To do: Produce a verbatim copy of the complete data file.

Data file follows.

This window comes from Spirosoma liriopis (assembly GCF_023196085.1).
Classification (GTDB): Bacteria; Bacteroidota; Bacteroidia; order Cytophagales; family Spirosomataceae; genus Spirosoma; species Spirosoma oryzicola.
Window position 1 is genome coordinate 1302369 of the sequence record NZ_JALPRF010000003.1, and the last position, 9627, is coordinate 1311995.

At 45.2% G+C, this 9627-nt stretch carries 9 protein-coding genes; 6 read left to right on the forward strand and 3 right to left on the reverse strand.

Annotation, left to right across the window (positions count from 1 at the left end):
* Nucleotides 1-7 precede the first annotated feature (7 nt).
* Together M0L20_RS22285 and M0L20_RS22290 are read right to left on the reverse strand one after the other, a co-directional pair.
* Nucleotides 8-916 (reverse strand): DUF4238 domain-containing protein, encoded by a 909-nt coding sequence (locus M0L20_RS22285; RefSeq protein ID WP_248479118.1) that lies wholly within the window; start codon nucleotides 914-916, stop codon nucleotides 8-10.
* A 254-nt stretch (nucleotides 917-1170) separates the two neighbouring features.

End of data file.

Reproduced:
This window comes from Spirosoma liriopis (assembly GCF_023196085.1).
Classification (GTDB): Bacteria; Bacteroidota; Bacteroidia; order Cytophagales; family Spirosomataceae; genus Spirosoma; species Spirosoma oryzicola.
Window position 1 is genome coordinate 1302369 of the sequence record NZ_JALPRF010000003.1, and the last position, 9627, is coordinate 1311995.

At 45.2% G+C, this 9627-nt stretch carries 9 protein-coding genes; 6 read left to right on the forward strand and 3 right to left on the reverse strand.

Annotation, left to right across the window (positions count from 1 at the left end):
* Nucleotides 1-7 precede the first annotated feature (7 nt).
* Together M0L20_RS22285 and M0L20_RS22290 are read right to left on the reverse strand one after the other, a co-directional pair.
* Nucleotides 8-916 (reverse strand): DUF4238 domain-containing protein, encoded by a 909-nt coding sequence (locus M0L20_RS22285; RefSeq protein ID WP_248479118.1) that lies wholly within the window; start codon nucleotides 914-916, stop codon nucleotides 8-10.
* A 254-nt stretch (nucleotides 917-1170) separates the two neighbouring features.